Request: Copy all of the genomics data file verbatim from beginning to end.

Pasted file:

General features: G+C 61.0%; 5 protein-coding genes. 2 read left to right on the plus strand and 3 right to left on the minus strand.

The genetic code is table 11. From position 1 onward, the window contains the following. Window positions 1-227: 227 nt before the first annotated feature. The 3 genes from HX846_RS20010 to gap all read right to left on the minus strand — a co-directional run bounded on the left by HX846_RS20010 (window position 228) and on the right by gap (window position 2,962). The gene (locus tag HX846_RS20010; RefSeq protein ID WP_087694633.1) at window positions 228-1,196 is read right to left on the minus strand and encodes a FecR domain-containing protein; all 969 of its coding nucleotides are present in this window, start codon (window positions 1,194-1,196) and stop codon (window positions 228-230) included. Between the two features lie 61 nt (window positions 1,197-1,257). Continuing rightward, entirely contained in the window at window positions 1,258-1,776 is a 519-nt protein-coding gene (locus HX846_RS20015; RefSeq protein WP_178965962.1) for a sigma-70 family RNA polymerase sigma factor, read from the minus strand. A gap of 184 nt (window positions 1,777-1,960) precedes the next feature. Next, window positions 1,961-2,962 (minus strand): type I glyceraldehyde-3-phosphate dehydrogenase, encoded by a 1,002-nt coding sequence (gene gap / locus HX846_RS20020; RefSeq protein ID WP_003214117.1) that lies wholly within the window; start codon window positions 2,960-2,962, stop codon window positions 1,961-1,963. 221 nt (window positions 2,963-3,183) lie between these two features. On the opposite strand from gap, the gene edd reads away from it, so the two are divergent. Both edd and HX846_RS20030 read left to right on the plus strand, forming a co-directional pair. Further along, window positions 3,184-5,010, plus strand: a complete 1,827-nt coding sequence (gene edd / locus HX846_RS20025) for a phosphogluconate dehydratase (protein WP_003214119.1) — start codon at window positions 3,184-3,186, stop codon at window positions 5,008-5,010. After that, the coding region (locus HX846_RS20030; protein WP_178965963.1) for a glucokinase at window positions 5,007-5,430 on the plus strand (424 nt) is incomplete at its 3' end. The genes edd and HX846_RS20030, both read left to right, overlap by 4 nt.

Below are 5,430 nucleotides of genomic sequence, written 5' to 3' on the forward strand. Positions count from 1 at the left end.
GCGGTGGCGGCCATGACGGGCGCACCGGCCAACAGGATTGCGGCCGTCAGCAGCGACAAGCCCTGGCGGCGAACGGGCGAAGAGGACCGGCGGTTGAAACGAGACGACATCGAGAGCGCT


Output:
General features: G+C 61.0%; 5 protein-coding genes. 2 read left to right on the plus strand and 3 right to left on the minus strand.

The genetic code is table 11. From position 1 onward, the window contains the following. Window positions 1-227: 227 nt before the first annotated feature. The 3 genes from HX846_RS20010 to gap all read right to left on the minus strand — a co-directional run bounded on the left by HX846_RS20010 (window position 228) and on the right by gap (window position 2,962). The gene (locus tag HX846_RS20010; RefSeq protein ID WP_087694633.1) at window positions 228-1,196 is read right to left on the minus strand and encodes a FecR domain-containing protein; all 969 of its coding nucleotides are present in this window, start codon (window positions 1,194-1,196) and stop codon (window positions 228-230) included. Between the two features lie 61 nt (window positions 1,197-1,257). Continuing rightward, entirely contained in the window at window positions 1,258-1,776 is a 519-nt protein-coding gene (locus HX846_RS20015; RefSeq protein WP_178965962.1) for a sigma-70 family RNA polymerase sigma factor, read from the minus strand. A gap of 184 nt (window positions 1,777-1,960) precedes the next feature. Next, window positions 1,961-2,962 (minus strand): type I glyceraldehyde-3-phosphate dehydrogenase, encoded by a 1,002-nt coding sequence (gene gap / locus HX846_RS20020; RefSeq protein ID WP_003214117.1) that lies wholly within the window; start codon window positions 2,960-2,962, stop codon window positions 1,961-1,963. 221 nt (window positions 2,963-3,183) lie between these two features. On the opposite strand from gap, the gene edd reads away from it, so the two are divergent. Both edd and HX846_RS20030 read left to right on the plus strand, forming a co-directional pair. Further along, window positions 3,184-5,010, plus strand: a complete 1,827-nt coding sequence (gene edd / locus HX846_RS20025) for a phosphogluconate dehydratase (protein WP_003214119.1) — start codon at window positions 3,184-3,186, stop codon at window positions 5,008-5,010. After that, the coding region (locus HX846_RS20030; protein WP_178965963.1) for a glucokinase at window positions 5,007-5,430 on the plus strand (424 nt) is incomplete at its 3' end. The genes edd and HX846_RS20030, both read left to right, overlap by 4 nt.

Below are 5,430 nucleotides of genomic sequence, written 5' to 3' on the forward strand. Positions count from 1 at the left end.
GCGGTGGCGGCCATGACGGGCGCACCGGCCAACAGGATTGCGGCCGTCAGCAGCGACAAGCCCTGGCGGCGAACGGGCGAAGAGGACCGGCGGTTGAAACGAGACGACATCGAGAGCGCT